VTA Spotlight: Susan Cooney

By VTA Intern Ian Brickey

To most observers, a race begins at the starting gate. To Virginia trainer, owner, and breeder Susan Cooney, it begins much earlier. While performance on the track determines stakes winners, it’s the preparation and training that goes on at places like Cooney Racing Stables in Delaplane, Va., with its 5-furlong training track and turf gallops, that separates the winners from the rest.

Since relocating from Camden, South Carolina, Cooney and her husband Patrick have broken yearlings and two-year-olds and trained thoroughbreds of all ages at their facility in northern Virginia.

“We’re based at a small training center over in Berryville, [Va.] called Walnut Hall,” Cooney said. “It’s a private place. It was built back in the 1940s by Rich Du Pont. It’s changed hands several times but it’s just one of those nice old farms that was built really well.”

But Cooney’s road to Walnut Hall was not a direct path. Growing up in northern Illinois, thoroughbreds didn’t fit prominently into Cooney’s childhood.

“It wasn’t really a family thing,” she said. “Nobody really in my family [was] involved with it.”

However, her interests were piqued after a trip to summer camp.

“My parents made the mistake of sending me to camp one year,” Cooney said, “and they had horses, and that was it.”

Cooney pursued her newfound passion as an undergraduate at the University of Illinois, studying the breeding side of the thoroughbred industry. After receiving a master’s degree in breeding and farm management from Texas A&M University, Cooney interned at Pillar Stud in Kentucky before relocating to Camden to work with Charlie Cushman. Cooney credits Cushman with much of her knowledge of the industry.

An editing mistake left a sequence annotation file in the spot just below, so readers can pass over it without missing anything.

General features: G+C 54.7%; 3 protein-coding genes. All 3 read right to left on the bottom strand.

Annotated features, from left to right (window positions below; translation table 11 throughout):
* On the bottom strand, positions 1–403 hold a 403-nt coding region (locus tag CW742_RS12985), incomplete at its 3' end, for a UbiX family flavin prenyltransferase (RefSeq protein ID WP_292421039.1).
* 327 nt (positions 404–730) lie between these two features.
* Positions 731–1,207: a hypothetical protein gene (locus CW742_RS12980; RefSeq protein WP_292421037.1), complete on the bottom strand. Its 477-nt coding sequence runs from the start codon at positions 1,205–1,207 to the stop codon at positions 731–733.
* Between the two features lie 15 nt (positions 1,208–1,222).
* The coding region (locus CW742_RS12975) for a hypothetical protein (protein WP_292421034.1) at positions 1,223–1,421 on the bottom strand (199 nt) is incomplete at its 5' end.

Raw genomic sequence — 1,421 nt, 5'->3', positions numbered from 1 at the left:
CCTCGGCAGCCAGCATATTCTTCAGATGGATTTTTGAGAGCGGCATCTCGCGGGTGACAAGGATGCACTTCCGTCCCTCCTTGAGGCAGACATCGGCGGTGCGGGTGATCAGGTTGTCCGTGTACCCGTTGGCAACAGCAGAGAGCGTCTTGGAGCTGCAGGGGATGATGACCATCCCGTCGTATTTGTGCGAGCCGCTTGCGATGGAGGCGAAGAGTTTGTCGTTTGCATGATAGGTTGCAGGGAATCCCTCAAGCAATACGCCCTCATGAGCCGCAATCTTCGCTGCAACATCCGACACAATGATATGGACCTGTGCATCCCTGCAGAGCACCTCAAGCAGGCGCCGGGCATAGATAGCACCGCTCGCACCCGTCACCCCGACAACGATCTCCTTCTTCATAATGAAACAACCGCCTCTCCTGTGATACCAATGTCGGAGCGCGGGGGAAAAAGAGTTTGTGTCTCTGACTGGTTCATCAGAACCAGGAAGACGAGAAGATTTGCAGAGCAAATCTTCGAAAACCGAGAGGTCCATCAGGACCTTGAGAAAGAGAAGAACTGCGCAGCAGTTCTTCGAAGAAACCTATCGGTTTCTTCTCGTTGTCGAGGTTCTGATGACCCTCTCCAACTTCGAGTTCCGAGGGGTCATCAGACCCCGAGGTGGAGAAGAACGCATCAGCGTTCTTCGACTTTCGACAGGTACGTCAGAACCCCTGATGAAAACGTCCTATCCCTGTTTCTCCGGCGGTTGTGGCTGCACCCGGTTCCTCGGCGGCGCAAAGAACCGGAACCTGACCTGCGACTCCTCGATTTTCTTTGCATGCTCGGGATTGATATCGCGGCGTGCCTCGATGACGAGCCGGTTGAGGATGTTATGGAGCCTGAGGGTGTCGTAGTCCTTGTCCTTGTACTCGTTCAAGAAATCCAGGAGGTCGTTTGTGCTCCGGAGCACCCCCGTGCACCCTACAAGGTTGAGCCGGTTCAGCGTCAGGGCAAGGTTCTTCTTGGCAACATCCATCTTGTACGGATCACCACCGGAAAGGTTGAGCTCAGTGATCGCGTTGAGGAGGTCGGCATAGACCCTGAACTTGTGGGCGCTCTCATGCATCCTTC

“[I] learned a lot, a lot from him,” Cooney said. “He was a great man, really one of those good older trainers that really knew what he was doing.”

That knowledge has been put to good use. After her marriage to steeplechase rider Patrick Cooney, Cooney operated a steeplechase stable for several years. Since their relocation to Virginia, however, Cooney has focused primarily on flat racing.

Her knowledge has been essential, but a bit of luck doesn’t hurt. In 1999, Cooney purchased a weanling filly for the grand total of $1. That filly turned out to be In Too Deep, who won six races and placed in a stakes in her racing career. That dollar is still paying dividends for Cooney. In Too Deep’s first foal, Embarr, is currently Cooney’s prized horse.

Embarr tied for 2012 Virginia-bred Champion Older Mare.

Embarr tied for 2012 Virginia-bred Champion Older Mare.

“[Embarr is] probably the most special one I have right now,” Cooney said. “She’s a pretty nice filly, and it’s pretty nice having her.”

For Cooney, nice means seven wins, $249,645 in winnings, and a win at the Dahlia Stakes at Pimlico in April. In 2012, she won the Brookmeade Stakes at Colonial Downs, placed in the Grade III Athenia Stakes at Belmont Park, and tied for the 2012 Virginia-bred Older Mare.

Keep an eye out for Cooney this week: After two seconds at Charles Town on Tuesday, she looks forward to an allowance race at Laurel on Friday. Forest Boyce will take the reins on the aptly-named Charity Reins in the eighth race.